But there are also some major differences between old and new IRD. Recent integrated projects are much less ambitious. The IRD projects of the 1970s covered large geographic areas within a country with the goal of permanently eradicating poverty. As a matter of comparison, the World Bank-sponsored Upper Region Development Project ran for nine years between 1977 and 1985 covering three undeveloped regions of northern Ghana comprising 125,000 households and investing today’s equivalent of US$240 million (World Bank 1987), while the northern Ghana MVP covered just two districts of northern Ghana, lasted four years, reached about 3,900 households, and invested a total of £11.5 million (US$16 million equivalent) in the area. Recent integrated projects also rely on implementing units that are more flexible.

The IRD projects of the 1970s established big implementation units that turned out to be inefficient and unsustainable, while modern integrated projects build simpler structures. Associated with a more agile management structure, there is a different approach to decision-making which is more inclusive and participatory in comparison to the classical top-down approach of early IRD projects. There are also differences in the type of interventions implemented. It is fair to say that much more is known today about agriculture, health, and education technology than was known in the 1970s, including in the science of managing development. Sanchez et al. (2007), for example, pointed out that, unlike old IRD projects, the MVP was designed using science and evidence-based technologies and practices that had been proved to work. Recent integrated projects are likely to be much better designed and to promote more effective policies than was the case in the 1970s.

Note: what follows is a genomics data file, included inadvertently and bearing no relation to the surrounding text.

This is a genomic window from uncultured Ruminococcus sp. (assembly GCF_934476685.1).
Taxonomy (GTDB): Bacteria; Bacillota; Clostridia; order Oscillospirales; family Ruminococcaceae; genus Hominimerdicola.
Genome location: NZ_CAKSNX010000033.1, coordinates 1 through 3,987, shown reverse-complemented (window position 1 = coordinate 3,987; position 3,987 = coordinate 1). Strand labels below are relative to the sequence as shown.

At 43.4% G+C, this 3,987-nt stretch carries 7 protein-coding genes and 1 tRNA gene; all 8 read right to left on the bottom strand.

Perhaps the biggest difference between new and old integrated development, however, is in the monitoring and evaluation of the interventions. Old IRD interventions were rarely, if ever, evaluated, while more recent experiences of integrated development have been often independently evaluated, sometimes in a very rigorous way. As a result, there is today a sizeable body of evidence on the effectiveness of integrated interventions, which allows a more informed and balanced judgement about their significance. An evaluation showed that the IFAD-sponsored project mentioned above made a significant impact on income and food security, through increased agricultural production (Baah-Dwomoh 2016). Conversely, the SWPRP in rural China improved short-term incomes but had no long-lasting effects on consumption and poverty (Chen, Mu and Ravallion 2009).

Two rigorous evaluations of the MVP found mixed results. Mitchell et al. (2018) collected data from MVP sites from ten different countries and found impacts on 30 of 40 ‘MDG-related’ outcomes, particularly in the agriculture and health sectors. They conclude that, consistent with an integrated rural approach, the intervention had a favourable impact on all MDG areas. Our evaluation of the northern Ghana Savannah Accelerated Development Authority (SADA) MVP found less positive results, with only seven out of 29 MDG targets being reached and no discernible impact on two key indicators: poverty and child mortality (see Jupp and Barnett, this IDS Bulletin). A multi-country evaluation of the BRAC poverty graduation programme found long-lasting effects on poverty reduction (Banerjee et al. 2015), a result that was confirmed by further evaluations in other countries.

The evidence produced by evaluations of recent integrated development programmes suggests that they can be effective and have long-lasting poverty reduction effects. However, these evaluations are largely silent on the two main questions regarding integrated development discussed in this article: synergies and the cost of integration. It is not clear from these evaluations whether the projects were able to unlock the expected synergistic effects, nor is there a discussion of the added value of integrating the management of interventions across sectors. We will further develop these two points in the following concluding section.

6 Conclusions